What's the evidence for Ophelia

01:00 Mon 28th Jan 2002 |

A.It now seems that the basis for Hamlet's beautiful and tragic lover may be based upon a Warwickshire girl who committed suicide.< xml:namespace prefix = o ns = "urn:schemas-microsoft-com:office:office" />


A.Archaeologists have uncovered a well in Stratford-upon-Avon where Margaret Clopton, born 1563, a beautiful young woman who lived in Shakespeare's lifetime and was abandoned by her lover, drowned herself.

Q.And that fits in with the correct dates

A.Yes. Hamlet is believed to have been written in the 1590s, shortly after Margaret's supposed death.

Q.Who was she

A.The Cloptons were a leading Catholic family in Stratford society. The house still bears their name, as dies a nearby housing estate and main bridge over the River Avon. News of Margaret's death would have reached Shakespeare, even when he was living in London, because he was in regular contact with his wife, Anne Hathaway, in Stratford.

Q.And how was this well uncovered

A.The vaulted well - on the 170-acre Welcombe Hills and Clopton House nature reserve - has been inaccessible for years because the grounds are so boggy. Work started in October as a joint flood prevention scheme and historical dig. The next stage will be to remove the silt to find out what lies beneath. Stratford Council, which now owns the land, hopes the site will become a focal point for visitors after work is completed in the spring.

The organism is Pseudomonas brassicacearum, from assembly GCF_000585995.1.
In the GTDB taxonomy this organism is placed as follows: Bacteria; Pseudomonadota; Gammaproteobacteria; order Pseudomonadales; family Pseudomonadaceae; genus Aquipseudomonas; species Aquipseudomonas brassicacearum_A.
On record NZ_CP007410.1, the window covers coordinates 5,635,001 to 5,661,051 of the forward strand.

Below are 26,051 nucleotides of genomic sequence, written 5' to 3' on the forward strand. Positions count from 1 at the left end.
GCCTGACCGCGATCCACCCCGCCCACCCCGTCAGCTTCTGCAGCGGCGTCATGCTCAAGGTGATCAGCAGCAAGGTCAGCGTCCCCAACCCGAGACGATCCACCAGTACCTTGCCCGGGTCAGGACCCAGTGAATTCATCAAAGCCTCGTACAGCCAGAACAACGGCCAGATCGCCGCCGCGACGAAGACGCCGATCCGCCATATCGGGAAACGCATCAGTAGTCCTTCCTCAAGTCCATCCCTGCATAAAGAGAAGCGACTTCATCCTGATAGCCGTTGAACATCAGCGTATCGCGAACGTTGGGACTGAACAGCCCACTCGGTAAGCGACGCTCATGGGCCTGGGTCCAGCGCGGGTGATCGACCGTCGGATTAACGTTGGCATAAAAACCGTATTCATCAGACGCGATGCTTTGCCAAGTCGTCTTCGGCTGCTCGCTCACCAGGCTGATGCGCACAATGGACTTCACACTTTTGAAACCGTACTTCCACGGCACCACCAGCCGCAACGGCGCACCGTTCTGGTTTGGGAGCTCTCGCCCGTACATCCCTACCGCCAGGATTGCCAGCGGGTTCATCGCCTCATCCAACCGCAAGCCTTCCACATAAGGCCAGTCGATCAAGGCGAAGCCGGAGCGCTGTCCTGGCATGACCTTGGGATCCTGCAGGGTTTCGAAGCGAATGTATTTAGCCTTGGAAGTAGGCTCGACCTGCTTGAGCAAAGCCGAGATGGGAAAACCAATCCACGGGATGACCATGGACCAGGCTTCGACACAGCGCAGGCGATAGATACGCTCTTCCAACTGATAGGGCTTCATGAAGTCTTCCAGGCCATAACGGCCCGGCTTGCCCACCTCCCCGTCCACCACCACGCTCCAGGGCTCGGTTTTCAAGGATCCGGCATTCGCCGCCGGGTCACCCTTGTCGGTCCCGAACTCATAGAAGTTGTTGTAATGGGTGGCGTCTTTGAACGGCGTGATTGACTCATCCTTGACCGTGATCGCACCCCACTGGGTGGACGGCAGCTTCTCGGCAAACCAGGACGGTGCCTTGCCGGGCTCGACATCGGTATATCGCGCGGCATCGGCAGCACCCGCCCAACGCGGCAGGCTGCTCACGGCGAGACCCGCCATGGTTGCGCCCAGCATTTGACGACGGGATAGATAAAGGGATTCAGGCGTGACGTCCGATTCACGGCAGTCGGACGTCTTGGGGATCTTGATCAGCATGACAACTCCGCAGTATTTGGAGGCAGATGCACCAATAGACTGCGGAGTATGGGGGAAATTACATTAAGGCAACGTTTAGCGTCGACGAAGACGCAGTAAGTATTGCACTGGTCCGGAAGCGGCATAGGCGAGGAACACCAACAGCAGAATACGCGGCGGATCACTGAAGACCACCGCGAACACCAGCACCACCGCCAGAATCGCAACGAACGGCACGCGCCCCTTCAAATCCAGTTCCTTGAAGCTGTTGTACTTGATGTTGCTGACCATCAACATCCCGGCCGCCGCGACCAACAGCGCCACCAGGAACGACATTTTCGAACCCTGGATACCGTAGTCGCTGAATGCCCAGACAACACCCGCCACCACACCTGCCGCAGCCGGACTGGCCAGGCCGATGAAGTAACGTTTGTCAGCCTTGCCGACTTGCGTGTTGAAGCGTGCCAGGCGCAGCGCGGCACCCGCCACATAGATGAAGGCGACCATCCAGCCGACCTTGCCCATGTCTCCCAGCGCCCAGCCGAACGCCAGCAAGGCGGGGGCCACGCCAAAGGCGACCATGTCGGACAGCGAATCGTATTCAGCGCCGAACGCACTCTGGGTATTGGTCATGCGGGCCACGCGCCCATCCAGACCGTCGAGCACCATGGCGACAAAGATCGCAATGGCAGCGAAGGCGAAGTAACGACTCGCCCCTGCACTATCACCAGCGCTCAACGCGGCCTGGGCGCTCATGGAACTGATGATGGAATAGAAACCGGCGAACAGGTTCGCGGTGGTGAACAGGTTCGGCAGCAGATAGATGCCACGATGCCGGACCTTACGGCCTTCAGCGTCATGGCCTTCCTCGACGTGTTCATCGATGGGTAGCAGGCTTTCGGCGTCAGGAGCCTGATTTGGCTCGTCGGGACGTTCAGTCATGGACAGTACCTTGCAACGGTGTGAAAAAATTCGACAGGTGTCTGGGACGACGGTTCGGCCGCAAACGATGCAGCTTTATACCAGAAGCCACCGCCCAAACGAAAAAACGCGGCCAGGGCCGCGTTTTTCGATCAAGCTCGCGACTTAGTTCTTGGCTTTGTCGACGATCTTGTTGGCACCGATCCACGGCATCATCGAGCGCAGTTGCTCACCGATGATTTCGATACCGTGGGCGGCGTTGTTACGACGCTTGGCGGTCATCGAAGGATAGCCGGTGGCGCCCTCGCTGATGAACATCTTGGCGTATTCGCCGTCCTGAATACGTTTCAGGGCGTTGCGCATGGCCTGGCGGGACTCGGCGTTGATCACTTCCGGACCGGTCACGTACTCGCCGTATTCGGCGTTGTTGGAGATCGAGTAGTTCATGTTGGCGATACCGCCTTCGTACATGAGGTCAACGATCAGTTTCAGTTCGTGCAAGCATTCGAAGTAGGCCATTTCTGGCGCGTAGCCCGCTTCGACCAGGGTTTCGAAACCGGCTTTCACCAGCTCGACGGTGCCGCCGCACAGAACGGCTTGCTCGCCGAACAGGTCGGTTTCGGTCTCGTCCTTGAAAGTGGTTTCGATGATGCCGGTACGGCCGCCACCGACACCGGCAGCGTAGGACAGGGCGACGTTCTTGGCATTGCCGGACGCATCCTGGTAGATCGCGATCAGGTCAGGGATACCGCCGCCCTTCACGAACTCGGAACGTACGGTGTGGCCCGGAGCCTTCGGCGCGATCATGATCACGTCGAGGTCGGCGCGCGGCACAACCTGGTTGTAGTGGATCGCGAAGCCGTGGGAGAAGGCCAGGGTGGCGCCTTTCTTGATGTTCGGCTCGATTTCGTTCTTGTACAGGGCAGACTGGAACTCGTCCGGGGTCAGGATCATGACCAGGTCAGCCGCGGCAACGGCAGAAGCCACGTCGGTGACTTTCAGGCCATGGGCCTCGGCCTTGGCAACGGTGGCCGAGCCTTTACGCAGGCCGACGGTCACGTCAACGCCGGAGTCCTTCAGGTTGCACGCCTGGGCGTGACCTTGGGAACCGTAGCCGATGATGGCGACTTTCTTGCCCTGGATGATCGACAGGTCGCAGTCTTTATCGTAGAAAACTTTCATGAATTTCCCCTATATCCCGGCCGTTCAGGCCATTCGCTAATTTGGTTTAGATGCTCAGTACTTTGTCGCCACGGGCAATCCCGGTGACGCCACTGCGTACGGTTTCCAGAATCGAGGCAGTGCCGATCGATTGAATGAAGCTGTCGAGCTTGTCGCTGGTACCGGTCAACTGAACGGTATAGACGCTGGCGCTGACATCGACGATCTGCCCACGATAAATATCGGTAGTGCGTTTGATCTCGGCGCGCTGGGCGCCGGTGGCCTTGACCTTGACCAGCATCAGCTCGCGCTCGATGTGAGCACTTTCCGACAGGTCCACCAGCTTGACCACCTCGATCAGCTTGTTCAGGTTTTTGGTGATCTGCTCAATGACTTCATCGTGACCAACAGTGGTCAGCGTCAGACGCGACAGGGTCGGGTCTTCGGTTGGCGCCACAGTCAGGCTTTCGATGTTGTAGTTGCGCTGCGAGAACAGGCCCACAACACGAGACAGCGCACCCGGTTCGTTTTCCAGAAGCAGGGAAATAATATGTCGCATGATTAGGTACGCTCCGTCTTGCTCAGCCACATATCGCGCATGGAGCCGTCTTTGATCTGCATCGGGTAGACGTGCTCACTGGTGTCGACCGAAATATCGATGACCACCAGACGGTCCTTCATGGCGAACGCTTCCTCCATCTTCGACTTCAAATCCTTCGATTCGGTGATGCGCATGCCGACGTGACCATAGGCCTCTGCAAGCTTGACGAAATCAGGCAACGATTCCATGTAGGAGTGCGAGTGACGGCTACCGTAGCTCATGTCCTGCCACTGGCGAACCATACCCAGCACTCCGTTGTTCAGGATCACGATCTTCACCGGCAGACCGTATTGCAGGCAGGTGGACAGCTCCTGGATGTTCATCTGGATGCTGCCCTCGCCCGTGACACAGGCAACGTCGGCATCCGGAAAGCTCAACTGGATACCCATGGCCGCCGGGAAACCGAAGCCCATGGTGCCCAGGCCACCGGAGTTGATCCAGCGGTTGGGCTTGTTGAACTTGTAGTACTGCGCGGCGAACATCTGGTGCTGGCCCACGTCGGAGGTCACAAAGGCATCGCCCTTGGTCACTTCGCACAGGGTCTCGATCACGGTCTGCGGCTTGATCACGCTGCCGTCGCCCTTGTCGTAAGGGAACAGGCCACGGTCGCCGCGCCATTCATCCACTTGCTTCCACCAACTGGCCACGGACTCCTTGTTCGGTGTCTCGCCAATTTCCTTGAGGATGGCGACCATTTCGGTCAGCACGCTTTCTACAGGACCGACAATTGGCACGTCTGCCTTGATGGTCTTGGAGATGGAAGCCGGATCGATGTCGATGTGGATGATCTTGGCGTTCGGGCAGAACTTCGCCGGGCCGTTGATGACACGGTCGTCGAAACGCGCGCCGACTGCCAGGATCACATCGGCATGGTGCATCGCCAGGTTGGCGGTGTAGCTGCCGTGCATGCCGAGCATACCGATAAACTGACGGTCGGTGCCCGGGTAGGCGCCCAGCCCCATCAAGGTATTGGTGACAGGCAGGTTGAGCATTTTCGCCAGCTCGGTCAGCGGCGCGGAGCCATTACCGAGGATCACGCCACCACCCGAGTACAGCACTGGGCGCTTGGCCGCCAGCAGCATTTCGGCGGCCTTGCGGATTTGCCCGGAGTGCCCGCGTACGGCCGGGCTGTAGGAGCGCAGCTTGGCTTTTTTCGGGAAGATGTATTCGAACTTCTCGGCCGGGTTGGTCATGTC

Q.And what is the real evidence for a link to poor Ophelia

A.Dr Bob Bearman, chief archivist at the Stratford-based Shakespeare Birthplace Trust, said: 'As far as facts are concerned we know there was a well there called Margaret's Well. And we know there was a daughter of William Clopton called Margaret, born in 1563, but we don't know what happened to her. We have no records of her marriage or death which would lead you to suspect she died in infancy or early youth.'

He confirmed the legend of a young woman who drowned herself in the well, one of many deaths on the grounds which have led Clopton House to be called one of the most haunted houses in England.


A.Oh yes. The death is recorded in John Jordan's History of Stratford written about 1790, and it was repeated in the 1820s by the novelist Elizabeth Gaskell. But the Ophelia link Dr Bearman added: 'That is the difficult part. She may be drawn from earlier versions of Hamlet, but if someone were to say that Mary Clopton was the woman who died in the well and that she did inspire Shakespeare, I could not prove it was not true.'

Paul Walker, who is overseeing the work, said: 'It's not clear that it was the basis for Ophelia, but it can't be disproved either, as there is a fair bit of circumstantial evidence to indicate that it could have happened.'

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Steve Cunningham

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